And Ah-one, Ah-two: The Lawrence Welk Show
Posted Jan 12, 2004 @ 2:05 AM
Posted Jan 12, 2004 @ 5:53 AM
When I was in college (late 80's), a girl briefly convinced me that Welk did a cover of Duran Duran's "Rio," complete with swingin' trumpet section. She even mimed how the trumpet players would all stand up and sway back and forth while they played the melody. Ah, the naivety of youth!
Posted Jan 12, 2004 @ 7:48 AM
OMG, that sounds hilarious. All those cool cats clad in those shiny polyester suits moving along to the beat... :-)
She even mimed how the trumpet players would all stand up and sway back and forth while they played the melody.
Posted Jan 13, 2004 @ 11:30 AM
TV could use a bit more variety (via variety shows) these days.
Posted Jan 15, 2004 @ 6:27 PM
Lawrence Welk's Champagne Music was first heard on network television as a summer replacement program in 1955. The critics were not impressed. Reviewing the program at the end of the summer, TV Guide remarked smugly: "The program lacks the necessary sparkle and verve to give it a chance against any really strong competition. But it has been a satisfactory summertime entry..." That proved to be the misjudgment of the year.
How he decided who was popular and who was not:
Much of the appeal of the program lay with its close-knit family of performers. Practically every player in the band was given a chance to solo from time to time, though some were seen more often than others. Welk, who was highly sensitive to viewers' letters, kept a "fever chart" on which each comment on a performer, pro or con, was carefully tallied. Performers with a lot of favorable comments were featured more, and those in disfavor with the letter-writing public tended to disappear from view. The viewer, too, was part of the "family."
Edited by TheCustomOfLife, Jan 15, 2004 @ 6:30 PM.
Posted Jan 16, 2004 @ 7:37 AM
Thank you for posting that! That was very interesting to find out. My aunt and I used to wonder why certain singers were always showcased while some others that we liked were rarely given solos. I'll have to remember to tell her how and why that happened.
How he decided who was popular and who was not:
On a completely unrelated note, just before I drifted off to sleep last night, I actually thought "and ah one, and ah two, I wonder if someone's posted in this thread today..." I think I need help... :-)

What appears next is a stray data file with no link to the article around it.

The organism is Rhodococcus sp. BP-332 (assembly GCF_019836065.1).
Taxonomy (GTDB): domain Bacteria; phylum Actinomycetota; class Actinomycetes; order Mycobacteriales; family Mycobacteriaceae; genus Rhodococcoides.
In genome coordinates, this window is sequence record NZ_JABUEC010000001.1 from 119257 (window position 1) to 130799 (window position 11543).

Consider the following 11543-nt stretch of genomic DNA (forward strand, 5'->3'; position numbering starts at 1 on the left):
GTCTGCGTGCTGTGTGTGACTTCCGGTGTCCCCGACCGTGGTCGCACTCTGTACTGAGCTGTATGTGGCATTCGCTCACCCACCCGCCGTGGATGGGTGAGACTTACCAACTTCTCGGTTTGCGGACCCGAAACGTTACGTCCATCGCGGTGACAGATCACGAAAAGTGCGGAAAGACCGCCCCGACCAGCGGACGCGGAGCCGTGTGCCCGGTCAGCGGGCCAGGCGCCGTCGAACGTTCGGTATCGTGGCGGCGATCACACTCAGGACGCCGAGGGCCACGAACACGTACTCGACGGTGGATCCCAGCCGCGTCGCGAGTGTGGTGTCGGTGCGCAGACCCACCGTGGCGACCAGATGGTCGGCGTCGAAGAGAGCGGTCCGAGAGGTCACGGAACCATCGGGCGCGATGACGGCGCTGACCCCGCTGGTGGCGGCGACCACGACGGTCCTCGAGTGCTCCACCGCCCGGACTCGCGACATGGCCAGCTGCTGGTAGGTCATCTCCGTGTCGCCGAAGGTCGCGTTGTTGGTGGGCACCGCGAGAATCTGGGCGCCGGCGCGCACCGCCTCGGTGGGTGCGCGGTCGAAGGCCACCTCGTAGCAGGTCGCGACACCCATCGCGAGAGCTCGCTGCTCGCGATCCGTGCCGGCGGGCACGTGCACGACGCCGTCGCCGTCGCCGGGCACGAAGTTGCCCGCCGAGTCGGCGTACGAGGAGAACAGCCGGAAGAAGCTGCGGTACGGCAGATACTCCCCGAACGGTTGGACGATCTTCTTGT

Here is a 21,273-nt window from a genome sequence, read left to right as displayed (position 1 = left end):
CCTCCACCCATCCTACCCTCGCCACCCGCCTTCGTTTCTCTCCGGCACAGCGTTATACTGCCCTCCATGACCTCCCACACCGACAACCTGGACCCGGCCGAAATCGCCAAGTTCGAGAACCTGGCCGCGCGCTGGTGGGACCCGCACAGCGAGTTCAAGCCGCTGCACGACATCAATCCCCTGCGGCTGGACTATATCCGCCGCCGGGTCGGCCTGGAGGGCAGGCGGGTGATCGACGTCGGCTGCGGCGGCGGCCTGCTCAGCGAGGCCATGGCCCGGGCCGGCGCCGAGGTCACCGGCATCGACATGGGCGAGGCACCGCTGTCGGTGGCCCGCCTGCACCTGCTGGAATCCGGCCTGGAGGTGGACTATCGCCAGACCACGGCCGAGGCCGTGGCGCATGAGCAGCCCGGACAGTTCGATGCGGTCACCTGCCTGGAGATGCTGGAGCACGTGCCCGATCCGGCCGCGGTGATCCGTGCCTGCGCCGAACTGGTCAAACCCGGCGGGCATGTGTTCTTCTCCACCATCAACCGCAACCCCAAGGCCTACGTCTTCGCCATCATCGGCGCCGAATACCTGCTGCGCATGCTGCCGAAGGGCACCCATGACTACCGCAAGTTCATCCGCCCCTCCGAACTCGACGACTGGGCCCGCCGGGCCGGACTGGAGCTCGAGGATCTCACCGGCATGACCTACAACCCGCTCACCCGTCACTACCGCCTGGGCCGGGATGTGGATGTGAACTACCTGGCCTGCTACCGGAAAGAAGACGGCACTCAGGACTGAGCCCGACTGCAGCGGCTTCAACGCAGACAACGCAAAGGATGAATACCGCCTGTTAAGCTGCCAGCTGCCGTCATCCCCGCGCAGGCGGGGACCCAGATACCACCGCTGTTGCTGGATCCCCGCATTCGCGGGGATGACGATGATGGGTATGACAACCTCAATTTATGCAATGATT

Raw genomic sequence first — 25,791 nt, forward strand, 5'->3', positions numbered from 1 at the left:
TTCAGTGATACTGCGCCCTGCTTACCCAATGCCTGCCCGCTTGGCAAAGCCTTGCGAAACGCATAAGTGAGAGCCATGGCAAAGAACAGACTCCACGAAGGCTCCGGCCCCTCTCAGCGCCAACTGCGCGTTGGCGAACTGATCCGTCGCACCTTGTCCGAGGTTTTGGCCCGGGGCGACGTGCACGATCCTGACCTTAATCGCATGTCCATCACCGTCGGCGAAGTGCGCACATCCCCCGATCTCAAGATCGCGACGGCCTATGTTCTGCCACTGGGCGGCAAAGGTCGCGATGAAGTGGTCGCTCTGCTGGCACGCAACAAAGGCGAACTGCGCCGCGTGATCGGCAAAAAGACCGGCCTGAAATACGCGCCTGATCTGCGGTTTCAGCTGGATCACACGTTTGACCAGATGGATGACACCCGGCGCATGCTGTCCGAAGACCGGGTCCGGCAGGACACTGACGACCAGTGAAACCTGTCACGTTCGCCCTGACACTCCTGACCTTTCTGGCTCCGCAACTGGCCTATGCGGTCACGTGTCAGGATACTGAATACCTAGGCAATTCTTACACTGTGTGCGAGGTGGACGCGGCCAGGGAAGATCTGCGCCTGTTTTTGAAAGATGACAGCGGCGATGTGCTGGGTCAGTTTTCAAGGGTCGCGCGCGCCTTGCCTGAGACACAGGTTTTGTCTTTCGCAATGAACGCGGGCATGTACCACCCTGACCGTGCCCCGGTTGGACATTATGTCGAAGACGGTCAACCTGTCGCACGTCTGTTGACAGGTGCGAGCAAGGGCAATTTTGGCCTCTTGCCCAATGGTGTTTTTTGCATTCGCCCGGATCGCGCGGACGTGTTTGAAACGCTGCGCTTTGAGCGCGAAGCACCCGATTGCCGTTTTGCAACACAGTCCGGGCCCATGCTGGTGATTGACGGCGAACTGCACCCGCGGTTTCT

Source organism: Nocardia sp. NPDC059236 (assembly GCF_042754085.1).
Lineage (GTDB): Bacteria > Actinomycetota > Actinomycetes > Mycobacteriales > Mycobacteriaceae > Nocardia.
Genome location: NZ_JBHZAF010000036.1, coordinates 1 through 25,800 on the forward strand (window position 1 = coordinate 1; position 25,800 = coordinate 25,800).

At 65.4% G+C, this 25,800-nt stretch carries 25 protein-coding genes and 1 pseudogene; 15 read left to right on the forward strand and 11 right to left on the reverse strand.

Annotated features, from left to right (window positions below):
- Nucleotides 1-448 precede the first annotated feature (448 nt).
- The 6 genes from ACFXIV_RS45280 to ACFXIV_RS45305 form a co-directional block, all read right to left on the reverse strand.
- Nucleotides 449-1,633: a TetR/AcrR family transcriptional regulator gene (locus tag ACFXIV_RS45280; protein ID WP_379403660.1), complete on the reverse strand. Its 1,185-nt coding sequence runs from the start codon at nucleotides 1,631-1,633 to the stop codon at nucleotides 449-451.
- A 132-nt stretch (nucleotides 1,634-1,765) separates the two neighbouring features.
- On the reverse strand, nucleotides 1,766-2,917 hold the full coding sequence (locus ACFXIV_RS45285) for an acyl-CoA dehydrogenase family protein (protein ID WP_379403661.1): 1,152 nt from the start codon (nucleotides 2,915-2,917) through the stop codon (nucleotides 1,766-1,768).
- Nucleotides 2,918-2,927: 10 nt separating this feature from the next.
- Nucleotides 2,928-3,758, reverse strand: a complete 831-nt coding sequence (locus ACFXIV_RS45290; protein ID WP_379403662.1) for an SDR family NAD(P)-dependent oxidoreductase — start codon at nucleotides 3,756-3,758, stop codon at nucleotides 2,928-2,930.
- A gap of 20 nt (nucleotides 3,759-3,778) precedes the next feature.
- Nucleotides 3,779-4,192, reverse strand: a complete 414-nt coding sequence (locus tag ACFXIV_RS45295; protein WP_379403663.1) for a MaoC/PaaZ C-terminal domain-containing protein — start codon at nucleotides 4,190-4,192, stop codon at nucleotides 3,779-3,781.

Posted Jan 16, 2004 @ 9:54 AM
Welk, who was highly sensitive to viewers' letters, kept a "fever chart" on which each comment on a performer, pro or con, was carefully tallied. Performers with a lot of favorable comments were featured more, and those in disfavor with the letter-writing public tended to disappear from view.
That was so interesting, TheCustomofLife. I had no idea; but looking at the shows with a fresh eye, I can see that. It's also obvious that LW liked most of the singers to work in pairs or small groups. Few soloed (Norma Zimmer [when she wasn't paired with Jimmy], Arthur Duncan, Joe Feeney, Tom Netherton, and Tanya Fallon Welk come to mind; but the rest seem to have worked in duos and trios. And, yes, I know I shouldn't even know this. How nerdy am I?)
Posted Jan 17, 2004 @ 12:49 PM
The Welk formula was good, old-fashioned, melodic music, unadorned and straightforwardly presented. Old folks loved it. This was the one place on TV--probably in all of modern media--where "I Love You Truly" could be heard sung completely straight. Moreover, everyone on the show was completely good, clean, and wholesome (or else they were fired). Welk himself had about as much stage presence as Ed Sullivan, but that did not stop either of them. The maestro read stiffly through the brief introductions, and his thick accent was the butt of endless jokes. But when he played his accordion (which was rarely) or danced with one of the ladies in the audience, viewers loved it.
Posted Jan 17, 2004 @ 1:34 PM
Posted Jan 25, 2004 @ 5:09 PM
Posted Jan 25, 2004 @ 10:09 PM
Posted Jan 30, 2004 @ 6:37 PM
A couple of weeks ago, there were singers on a merry-go-round. Some were sitting on the horses, some were standing and dipping their knees. They spun and bobbed through a shiny cloud of pink and purple ... the set, the merry-go-round itself and their wardrobes. And they had on white shoes. It was really pretty trippy and disturbing.
It was accompanied, in my house only, by Lenny Kravitz's "Are You Gonna Go My Way."
I enjoyed it very much.
Posted Jan 30, 2004 @ 6:45 PM
I too used to watch this show as a child with my grandmother, and thus the soft spot. I used to have a crush on the twins (did they have names?) and my grandmother had this intense and irrational dislike of Ana Cani (sp?).
Posted Jan 30, 2004 @ 6:59 PM
my grandmother had this intense and irrational dislike of Ana Cani (sp?).
Heh. That's a funny mental image, of your grandma grumbling under her breath every time Ana Cani comes onscreen. Isn't Ana the gorgeous latina with the big brown eyes? She's one of my favorites. I think she is the most beautiful of the Welk harem, and she has a lovely voice, as well.
It's been a few weeks, but did anyone catch the Christmas show, where each castmember introduced their family? It was priceless, seeing all the dorky kids and spouses on parade. I was totally taken aback, however, whenever someone mentioned the year: 1982. If you had asked me, I would have guessed the year at about 1970. I didn't even know they were still making Welk shows in the 80s.